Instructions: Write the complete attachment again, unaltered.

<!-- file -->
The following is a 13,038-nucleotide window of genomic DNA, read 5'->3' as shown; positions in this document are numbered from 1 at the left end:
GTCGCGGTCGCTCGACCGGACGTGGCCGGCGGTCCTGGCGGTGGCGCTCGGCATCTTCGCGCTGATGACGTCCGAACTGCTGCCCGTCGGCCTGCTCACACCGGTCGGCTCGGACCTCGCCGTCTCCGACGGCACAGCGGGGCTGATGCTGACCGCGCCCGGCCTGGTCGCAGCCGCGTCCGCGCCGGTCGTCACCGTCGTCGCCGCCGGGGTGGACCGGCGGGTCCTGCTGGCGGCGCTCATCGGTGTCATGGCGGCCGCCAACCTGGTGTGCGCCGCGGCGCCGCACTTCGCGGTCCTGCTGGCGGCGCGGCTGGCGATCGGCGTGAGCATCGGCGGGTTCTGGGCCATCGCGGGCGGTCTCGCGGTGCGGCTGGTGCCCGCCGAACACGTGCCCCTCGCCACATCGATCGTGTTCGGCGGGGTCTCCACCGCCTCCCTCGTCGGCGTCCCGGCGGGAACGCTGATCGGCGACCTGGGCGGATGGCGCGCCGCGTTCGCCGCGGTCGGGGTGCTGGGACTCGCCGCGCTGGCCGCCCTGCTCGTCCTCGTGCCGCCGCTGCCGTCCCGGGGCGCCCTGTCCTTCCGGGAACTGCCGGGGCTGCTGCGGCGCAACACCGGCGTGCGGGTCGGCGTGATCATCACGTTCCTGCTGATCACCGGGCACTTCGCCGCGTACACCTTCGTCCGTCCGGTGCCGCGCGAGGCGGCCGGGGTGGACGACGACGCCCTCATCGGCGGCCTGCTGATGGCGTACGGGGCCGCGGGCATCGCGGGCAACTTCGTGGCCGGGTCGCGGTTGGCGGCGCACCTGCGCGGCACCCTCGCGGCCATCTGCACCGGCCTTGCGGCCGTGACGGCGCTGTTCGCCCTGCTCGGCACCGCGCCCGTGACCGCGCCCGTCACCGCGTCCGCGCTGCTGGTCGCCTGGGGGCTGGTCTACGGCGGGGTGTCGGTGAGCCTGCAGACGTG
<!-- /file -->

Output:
The following is a 13,038-nucleotide window of genomic DNA, read 5'->3' as shown; positions in this document are numbered from 1 at the left end:
GTCGCGGTCGCTCGACCGGACGTGGCCGGCGGTCCTGGCGGTGGCGCTCGGCATCTTCGCGCTGATGACGTCCGAACTGCTGCCCGTCGGCCTGCTCACACCGGTCGGCTCGGACCTCGCCGTCTCCGACGGCACAGCGGGGCTGATGCTGACCGCGCCCGGCCTGGTCGCAGCCGCGTCCGCGCCGGTCGTCACCGTCGTCGCCGCCGGGGTGGACCGGCGGGTCCTGCTGGCGGCGCTCATCGGTGTCATGGCGGCCGCCAACCTGGTGTGCGCCGCGGCGCCGCACTTCGCGGTCCTGCTGGCGGCGCGGCTGGCGATCGGCGTGAGCATCGGCGGGTTCTGGGCCATCGCGGGCGGTCTCGCGGTGCGGCTGGTGCCCGCCGAACACGTGCCCCTCGCCACATCGATCGTGTTCGGCGGGGTCTCCACCGCCTCCCTCGTCGGCGTCCCGGCGGGAACGCTGATCGGCGACCTGGGCGGATGGCGCGCCGCGTTCGCCGCGGTCGGGGTGCTGGGACTCGCCGCGCTGGCCGCCCTGCTCGTCCTCGTGCCGCCGCTGCCGTCCCGGGGCGCCCTGTCCTTCCGGGAACTGCCGGGGCTGCTGCGGCGCAACACCGGCGTGCGGGTCGGCGTGATCATCACGTTCCTGCTGATCACCGGGCACTTCGCCGCGTACACCTTCGTCCGTCCGGTGCCGCGCGAGGCGGCCGGGGTGGACGACGACGCCCTCATCGGCGGCCTGCTGATGGCGTACGGGGCCGCGGGCATCGCGGGCAACTTCGTGGCCGGGTCGCGGTTGGCGGCGCACCTGCGCGGCACCCTCGCGGCCATCTGCACCGGCCTTGCGGCCGTGACGGCGCTGTTCGCCCTGCTCGGCACCGCGCCCGTGACCGCGCCCGTCACCGCGTCCGCGCTGCTGGTCGCCTGGGGGCTGGTCTACGGCGGGGTGTCGGTGAGCCTGCAGACGTG